Rain sputters, but it really is not much more than a heavy mist by 10am so I decide to lose my poncho. The poncho combined with some moderately aggressive hills has me sweating heavily. The temperature has fallen dramatically however and I decide to put on a sweater, hat, and gloves. This moderates my temperature well until we hit more hills. Then I start sweating again. Off with the hat and gloves. Eventually I get the sweater off as well. The sun now is breaking through the clouds, and warming me. Sweat starts pouring off me again. Such is life with this 26lb pack on my back.
I run into Cathy and Nancy from Nashville and they are arriving the day before me. I have asked them to act as the forward guard and let me know if they are able to confirm the time of the Butafueirmo. They kindly agree to pass along any information they find.
Back on the road once again….at one point the path splits. Both go to the same place, one through countryside, and the other follows the road. According to an elderly gentleman standing at the split…they are both the same distance.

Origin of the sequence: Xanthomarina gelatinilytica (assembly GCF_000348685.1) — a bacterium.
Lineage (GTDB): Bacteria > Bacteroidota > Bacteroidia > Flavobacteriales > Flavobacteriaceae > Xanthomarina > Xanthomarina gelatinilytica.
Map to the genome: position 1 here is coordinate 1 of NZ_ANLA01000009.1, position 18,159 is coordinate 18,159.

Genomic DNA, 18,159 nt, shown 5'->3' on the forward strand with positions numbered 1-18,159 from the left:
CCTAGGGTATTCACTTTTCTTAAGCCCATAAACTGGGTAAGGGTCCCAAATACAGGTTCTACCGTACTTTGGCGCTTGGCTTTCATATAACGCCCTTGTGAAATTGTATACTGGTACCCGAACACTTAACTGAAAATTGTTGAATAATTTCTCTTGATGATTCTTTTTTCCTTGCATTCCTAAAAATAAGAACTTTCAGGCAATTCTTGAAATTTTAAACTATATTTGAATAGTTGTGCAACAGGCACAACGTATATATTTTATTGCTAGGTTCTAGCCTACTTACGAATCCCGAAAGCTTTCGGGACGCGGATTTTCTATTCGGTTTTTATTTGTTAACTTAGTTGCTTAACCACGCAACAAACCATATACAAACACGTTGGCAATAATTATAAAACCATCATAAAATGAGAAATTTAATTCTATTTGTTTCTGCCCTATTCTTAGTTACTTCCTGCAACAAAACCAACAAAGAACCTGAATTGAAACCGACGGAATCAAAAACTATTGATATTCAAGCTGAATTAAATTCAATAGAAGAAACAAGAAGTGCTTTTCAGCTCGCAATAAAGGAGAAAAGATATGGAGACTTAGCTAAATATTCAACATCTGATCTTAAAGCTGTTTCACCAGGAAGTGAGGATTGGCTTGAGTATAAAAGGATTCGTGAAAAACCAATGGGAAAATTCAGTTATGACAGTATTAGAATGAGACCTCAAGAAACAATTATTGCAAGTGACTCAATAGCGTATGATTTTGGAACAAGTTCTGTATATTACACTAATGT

They may we’ll be the same length but I am pretty sure cars don’t climb hills this steep. More sweat…..where’s this stuff coming from?
My day is much shorter than is normal by about 2 hours. Nothing hurts, my feet are in great shape, and I could walk on for a couple of hours more quite easily. One thing to take away from this….I suspect I require a month of intensive training if I want to walk pain free.
When I walk into Arzua I decide I will stay in a small private Albergue on the opposite edge of town. By the time I find it it was almost 12:30pm. The door is locked. Often Albergues will not open until 1 or 2pm as they need to clean and prepare for the next wave of pilgrims. I wander around for 30 minutes and go back to find it still isn’t opened. Something tells me this Albergue may not open at all. I head off to another, larger Albergue I have seen.
No problem, and after a short walk I check in to my home for the night and am told to select any bunk I wish.
I decide to have a shower, get settled in and take a short nap. It is now 4:45 pm and I am starting to think I will be the only Pilgrim in this Albergue tonight. Twenty six beds….twenty five available.
Hey, no lineups to brush my teeth…..and little chance the snoring, if any, will wake me up.